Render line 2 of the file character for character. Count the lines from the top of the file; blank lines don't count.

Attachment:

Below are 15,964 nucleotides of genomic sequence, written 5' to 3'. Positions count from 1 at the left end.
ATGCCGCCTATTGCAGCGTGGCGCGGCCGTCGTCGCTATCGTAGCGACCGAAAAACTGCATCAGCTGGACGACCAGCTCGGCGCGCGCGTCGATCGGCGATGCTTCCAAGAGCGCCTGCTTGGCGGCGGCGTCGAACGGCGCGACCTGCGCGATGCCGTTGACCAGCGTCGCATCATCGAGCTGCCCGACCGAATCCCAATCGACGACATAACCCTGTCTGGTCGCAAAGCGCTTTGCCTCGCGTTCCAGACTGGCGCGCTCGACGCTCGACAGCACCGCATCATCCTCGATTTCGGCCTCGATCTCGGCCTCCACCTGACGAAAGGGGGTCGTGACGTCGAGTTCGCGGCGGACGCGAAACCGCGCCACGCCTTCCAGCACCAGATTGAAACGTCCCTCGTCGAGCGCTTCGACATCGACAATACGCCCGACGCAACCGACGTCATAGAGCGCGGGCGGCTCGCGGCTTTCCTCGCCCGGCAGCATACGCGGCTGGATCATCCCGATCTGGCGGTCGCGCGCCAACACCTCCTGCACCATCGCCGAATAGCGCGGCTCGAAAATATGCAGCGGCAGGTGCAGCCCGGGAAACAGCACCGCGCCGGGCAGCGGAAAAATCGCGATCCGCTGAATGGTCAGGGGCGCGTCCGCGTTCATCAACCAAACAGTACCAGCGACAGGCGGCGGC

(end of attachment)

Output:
ATGCCGCCTATTGCAGCGTGGCGCGGCCGTCGTCGCTATCGTAGCGACCGAAAAACTGCATCAGCTGGACGACCAGCTCGGCGCGCGCGTCGATCGGCGATGCTTCCAAGAGCGCCTGCTTGGCGGCGGCGTCGAACGGCGCGACCTGCGCGATGCCGTTGACCAGCGTCGCATCATCGAGCTGCCCGACCGAATCCCAATCGACGACATAACCCTGTCTGGTCGCAAAGCGCTTTGCCTCGCGTTCCAGACTGGCGCGCTCGACGCTCGACAGCACCGCATCATCCTCGATTTCGGCCTCGATCTCGGCCTCCACCTGACGAAAGGGGGTCGTGACGTCGAGTTCGCGGCGGACGCGAAACCGCGCCACGCCTTCCAGCACCAGATTGAAACGTCCCTCGTCGAGCGCTTCGACATCGACAATACGCCCGACGCAACCGACGTCATAGAGCGCGGGCGGCTCGCGGCTTTCCTCGCCCGGCAGCATACGCGGCTGGATCATCCCGATCTGGCGGTCGCGCGCCAACACCTCCTGCACCATCGCCGAATAGCGCGGCTCGAAAATATGCAGCGGCAGGTGCAGCCCGGGAAACAGCACCGCGCCGGGCAGCGGAAAAATCGCGATCCGCTGAATGGTCAGGGGCGCGTCCGCGTTCATCAACCAAACAGTACCAGCGACAGGCGGCGGC